This student goes on to put in several Quant study marathons over the next couple of weeks, studying up on all the hard topics – rates, combinatorics, probability, sequences, etc. They take their next practice test and…nothing has changed!!! They get a Quant 44 again, maybe a 45, and another Verbal 35 for a 650/660 scaled score.
If this student had paid more attention to the score chart, they would have noticed a thing or two. First, if their Verbal score does not improve beyond a 35, a 700 is only possible for them if they get a perfect 51 on the Quant. There is no other way to do it. And while 4% of testers will get a perfect 51 on the Quant, that definitely should not be this student’s immediate goal.
Despite the disparity in the percentile ranking of each raw score, most of this student’s leverage is not going to come from Quant, even though there is still room to improve on that section. Contrary to the student’s initial reaction, the Verbal section is what is suppressing their GMAT score. This student should increase the returns on their study time by improving their verbal score, thereby achieving a greater boost in their total GMAT score.
The ultimate goal is to make that scaled score rise, and a tactical consideration of the GMAT score chart can help you better understand which section of the test will give you the most leverage in your quest to make the scaled score increase.
The latest GMAT Score Chart
Published by the Graduate Management Admission Council (GMAC)
Invest in the Verbal Reasoning section to boost your total score
The number one mistake people make in studying for the Verbal is to focus on reading explanations and trying to understand what makes the right answer right. It may sound counter-intuitive, but this is not a good approach – especially if you’ve been studying for a long time already. So right away, you can stop reading explanations!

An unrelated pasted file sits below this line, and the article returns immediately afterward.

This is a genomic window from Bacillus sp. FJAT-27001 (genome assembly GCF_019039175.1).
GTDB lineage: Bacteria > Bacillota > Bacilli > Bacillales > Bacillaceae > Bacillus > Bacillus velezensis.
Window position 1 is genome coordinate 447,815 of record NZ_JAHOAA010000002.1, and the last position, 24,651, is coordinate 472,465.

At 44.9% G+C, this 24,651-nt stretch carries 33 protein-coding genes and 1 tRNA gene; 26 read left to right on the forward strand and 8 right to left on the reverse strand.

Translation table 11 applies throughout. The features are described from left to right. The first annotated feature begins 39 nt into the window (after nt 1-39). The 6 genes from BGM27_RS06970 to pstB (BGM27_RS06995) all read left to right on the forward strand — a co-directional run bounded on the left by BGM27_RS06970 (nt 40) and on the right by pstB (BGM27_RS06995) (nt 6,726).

Focus on 3 key areas instead:
1. What was your analysis of the question before you saw the answer choices?
- Did you see the critical elements of the passage/sentence/argument? If not, your issue is vision and you need to train yourself to hunt for information rather than passively skimming.
- If you saw the critical elements, did you then evaluate them correctly?
- And based on that evaluation, did you prioritize the critical elements properly?
2. What exactly makes the wrong answers wrong, and how quickly could/should you have noticed that?
- Is there a single word or phrase that should have disqualified that answer right away?
- Have you seen this incorrect pattern on other problems?
- Can you name them (“This one is just like the Argentine ants problem!”)?
3. How aggressively and efficiently could you have eliminated three choices?
- The vast majority of Verbal problems only have two decent answer choices.
- One of the best measures of the difference between so-so testers and excellent testers is how confidently and quickly they can eliminate the three duds.
- Most testers who underperform on Verbal spend waaaaaay too much effort thinking about the merits of each choice.
Set realistic study goals using the GMAT score chart
Now that you know how to use the score chart and approach the Verbal section for maximum return on your study time, the next thing you need to do to improve your GMAT score is set study goals for the next few weeks that are both realistic and manageable.
Choose an Appropriate Target Total Score
Pick a target score that is both optimistic and realistic based on your unique mix of circumstances. (Hint: you do not necessarily need a 700 to get into your dream program.) Everyone has a different starting score, different timeline, different motivations, and different attention span for this kind of content.
Create Short-Term Raw Score Targets
Once you have a target total score and a starting score from a practice test, work backwards from there to create short-term raw score targets. For our earlier example, someone currently scoring a Q44/V35 could benefit from a study plan that included:
- Relatively light Quant work, including several random timed sets per week and a bit of targeted practice in just one or two challenging areas. Their mentality should be, “What’s the minimum amount of energy I can invest in my Quant score to keep it where it is (for now)?”
- Targeted, untimed work on their two weakest of the three major Verbal question types (Sentence Correction and Critical Reasoning, for example).
- Short, mixed, timed sets of Verbal with thorough (Note: the student’s definition of “thorough review” will have a huuuuuuuge impact on whether or not they are able to substantively improve their GMAT score.)
You’ve got this, friend! Stay the course and work smarter – not harder – to keep up your momentum and nail the exam.